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Steps to Start a Book Group

1. Choose what kind of book group you would like to start. Limit the number of participants by the type of group and the size of your meeting space, and the type of group. You may wish to limit the book group to 10-12 members. (A parent and child together count as one member.)

2.  Decide on a time and place to hold your book group. We recommend that you meet once a month. Don't forget school vacations and holidays when you're scheduling. Some book groups meet at the members' houses and rotate their locations.

3. Once you have chosen your members, send them a note announcing your first meeting.

4.  Hold an orientation meeting so that you can:

  • Choose your first book. (We've made this easy! We feature new books each month and provide activities to match.
  • Decide on the structure of the meetings.
  • Agree on rules and courtesies.
  • Assign jobs.
  • Collect phone numbers. Set up a phone list so that everyone in the group can be reached easily and quickly. Ask each person to call the next person on the list when there is book group news.

    5.  Ask each book group member for an emergency phone number.

    6.  If you're going to meet somewhere other than a house, make sure you have access to that space. This may mean contacting a custodian, or getting a key to the building.

    7.  Designate a member to be at the book group site 15 minutes prior to the meeting, and stay until all the others are safely en route home. You can rotate this responsibility.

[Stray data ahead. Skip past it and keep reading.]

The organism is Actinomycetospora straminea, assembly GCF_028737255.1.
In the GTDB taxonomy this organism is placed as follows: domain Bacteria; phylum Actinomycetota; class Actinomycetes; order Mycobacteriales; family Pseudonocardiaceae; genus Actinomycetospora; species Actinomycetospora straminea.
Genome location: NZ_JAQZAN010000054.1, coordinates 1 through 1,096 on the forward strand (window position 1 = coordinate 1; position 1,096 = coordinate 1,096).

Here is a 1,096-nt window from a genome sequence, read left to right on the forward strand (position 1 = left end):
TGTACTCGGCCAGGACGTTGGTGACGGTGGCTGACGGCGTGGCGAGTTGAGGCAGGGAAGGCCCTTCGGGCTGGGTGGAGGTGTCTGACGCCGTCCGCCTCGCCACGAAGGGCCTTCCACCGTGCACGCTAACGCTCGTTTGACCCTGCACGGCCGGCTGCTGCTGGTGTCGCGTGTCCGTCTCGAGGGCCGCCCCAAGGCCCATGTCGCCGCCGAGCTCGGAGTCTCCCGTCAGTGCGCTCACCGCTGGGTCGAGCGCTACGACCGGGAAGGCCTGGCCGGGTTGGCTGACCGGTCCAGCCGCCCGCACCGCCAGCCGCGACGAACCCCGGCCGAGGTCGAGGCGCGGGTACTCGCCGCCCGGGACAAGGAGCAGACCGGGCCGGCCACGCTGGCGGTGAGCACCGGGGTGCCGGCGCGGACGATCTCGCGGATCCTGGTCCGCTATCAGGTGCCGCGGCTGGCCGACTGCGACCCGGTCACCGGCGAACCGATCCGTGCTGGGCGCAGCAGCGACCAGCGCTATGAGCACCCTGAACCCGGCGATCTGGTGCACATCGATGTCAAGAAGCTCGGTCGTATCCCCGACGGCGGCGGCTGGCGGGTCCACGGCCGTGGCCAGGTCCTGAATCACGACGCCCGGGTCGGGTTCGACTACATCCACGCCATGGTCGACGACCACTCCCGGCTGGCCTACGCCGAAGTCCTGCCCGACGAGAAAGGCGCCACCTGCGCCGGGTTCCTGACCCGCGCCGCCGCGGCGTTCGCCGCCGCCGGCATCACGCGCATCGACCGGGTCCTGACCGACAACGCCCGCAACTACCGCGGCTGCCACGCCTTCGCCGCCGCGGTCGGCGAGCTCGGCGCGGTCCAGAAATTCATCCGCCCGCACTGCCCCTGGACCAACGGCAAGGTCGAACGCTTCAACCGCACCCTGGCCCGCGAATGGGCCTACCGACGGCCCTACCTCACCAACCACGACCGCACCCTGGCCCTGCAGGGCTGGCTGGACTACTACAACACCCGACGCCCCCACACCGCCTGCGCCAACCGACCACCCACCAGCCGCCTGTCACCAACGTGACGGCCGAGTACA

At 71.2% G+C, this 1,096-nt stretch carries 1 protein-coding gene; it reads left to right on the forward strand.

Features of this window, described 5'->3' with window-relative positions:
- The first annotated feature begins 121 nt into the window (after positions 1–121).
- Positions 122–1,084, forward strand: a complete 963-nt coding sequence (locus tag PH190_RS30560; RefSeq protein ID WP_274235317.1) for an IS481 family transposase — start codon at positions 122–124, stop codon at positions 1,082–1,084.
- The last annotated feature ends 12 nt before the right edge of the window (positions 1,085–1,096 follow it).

8.  Decide which members will be responsible for materials, snacks, and clean-up duties. You can rotate these jobs, or ask the host or hostess for that meeting to handle them.

    9.  Make sure you have all materials you need for any activities you have planned.

    10.  Keep lots of clean-up materials handy.

    11.  Kid-proof any areas that young children will use.

    12.  Decide ahead of time how the group will handle a child who attends without an adult.

    13.  Decide ahead of time how the group will deal with a member who hasn't read the book.

    14.  Figure out how you can get multiple copies of your book. Libraries, schools, or bookstores may be able to help.

    15.  Leave time at the end of each meeting to settle on the next selection, assign jobs, and choose the next meeting location.

    16. Most importantly, have fun! The best thing about a book group is that it helps get kids hooked on reading.

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  • August 30, 2014



    Keep it hot (or cold)! No one likes cold soup or warm, wilted salad. Use a thermos or ice pack in your child's lunch box to help keep his lunch fresh until it's time to eat.


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